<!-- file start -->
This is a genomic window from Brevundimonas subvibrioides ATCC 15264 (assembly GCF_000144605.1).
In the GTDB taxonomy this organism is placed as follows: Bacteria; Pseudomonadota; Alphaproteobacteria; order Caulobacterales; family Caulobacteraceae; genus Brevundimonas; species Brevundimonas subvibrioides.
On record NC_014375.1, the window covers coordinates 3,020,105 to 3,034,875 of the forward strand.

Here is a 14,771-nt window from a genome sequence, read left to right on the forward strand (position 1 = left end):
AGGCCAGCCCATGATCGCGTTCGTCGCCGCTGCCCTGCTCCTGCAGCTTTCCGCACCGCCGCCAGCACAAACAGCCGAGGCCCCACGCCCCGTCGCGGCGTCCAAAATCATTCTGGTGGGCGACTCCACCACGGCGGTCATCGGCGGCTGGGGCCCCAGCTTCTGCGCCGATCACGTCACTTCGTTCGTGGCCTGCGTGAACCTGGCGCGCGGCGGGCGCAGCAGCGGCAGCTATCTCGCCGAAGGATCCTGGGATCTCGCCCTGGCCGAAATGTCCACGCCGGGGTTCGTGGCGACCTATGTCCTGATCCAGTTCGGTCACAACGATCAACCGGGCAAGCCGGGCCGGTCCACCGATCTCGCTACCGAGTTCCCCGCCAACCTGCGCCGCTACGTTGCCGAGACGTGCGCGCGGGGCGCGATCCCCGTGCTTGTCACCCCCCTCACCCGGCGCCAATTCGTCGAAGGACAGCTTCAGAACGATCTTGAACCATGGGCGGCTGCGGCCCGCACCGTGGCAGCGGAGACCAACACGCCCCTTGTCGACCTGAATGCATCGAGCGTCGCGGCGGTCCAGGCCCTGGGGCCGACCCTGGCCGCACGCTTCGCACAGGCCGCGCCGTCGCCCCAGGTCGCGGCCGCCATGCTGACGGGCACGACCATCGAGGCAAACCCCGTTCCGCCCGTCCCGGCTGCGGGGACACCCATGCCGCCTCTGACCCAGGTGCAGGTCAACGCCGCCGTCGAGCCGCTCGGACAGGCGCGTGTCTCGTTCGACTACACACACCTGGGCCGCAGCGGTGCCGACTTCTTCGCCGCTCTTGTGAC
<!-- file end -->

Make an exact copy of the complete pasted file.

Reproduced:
This is a genomic window from Brevundimonas subvibrioides ATCC 15264 (assembly GCF_000144605.1).
In the GTDB taxonomy this organism is placed as follows: Bacteria; Pseudomonadota; Alphaproteobacteria; order Caulobacterales; family Caulobacteraceae; genus Brevundimonas; species Brevundimonas subvibrioides.
On record NC_014375.1, the window covers coordinates 3,020,105 to 3,034,875 of the forward strand.

Here is a 14,771-nt window from a genome sequence, read left to right on the forward strand (position 1 = left end):
AGGCCAGCCCATGATCGCGTTCGTCGCCGCTGCCCTGCTCCTGCAGCTTTCCGCACCGCCGCCAGCACAAACAGCCGAGGCCCCACGCCCCGTCGCGGCGTCCAAAATCATTCTGGTGGGCGACTCCACCACGGCGGTCATCGGCGGCTGGGGCCCCAGCTTCTGCGCCGATCACGTCACTTCGTTCGTGGCCTGCGTGAACCTGGCGCGCGGCGGGCGCAGCAGCGGCAGCTATCTCGCCGAAGGATCCTGGGATCTCGCCCTGGCCGAAATGTCCACGCCGGGGTTCGTGGCGACCTATGTCCTGATCCAGTTCGGTCACAACGATCAACCGGGCAAGCCGGGCCGGTCCACCGATCTCGCTACCGAGTTCCCCGCCAACCTGCGCCGCTACGTTGCCGAGACGTGCGCGCGGGGCGCGATCCCCGTGCTTGTCACCCCCCTCACCCGGCGCCAATTCGTCGAAGGACAGCTTCAGAACGATCTTGAACCATGGGCGGCTGCGGCCCGCACCGTGGCAGCGGAGACCAACACGCCCCTTGTCGACCTGAATGCATCGAGCGTCGCGGCGGTCCAGGCCCTGGGGCCGACCCTGGCCGCACGCTTCGCACAGGCCGCGCCGTCGCCCCAGGTCGCGGCCGCCATGCTGACGGGCACGACCATCGAGGCAAACCCCGTTCCGCCCGTCCCGGCTGCGGGGACACCCATGCCGCCTCTGACCCAGGTGCAGGTCAACGCCGCCGTCGAGCCGCTCGGACAGGCGCGTGTCTCGTTCGACTACACACACCTGGGCCGCAGCGGTGCCGACTTCTTCGCCGCTCTTGTGAC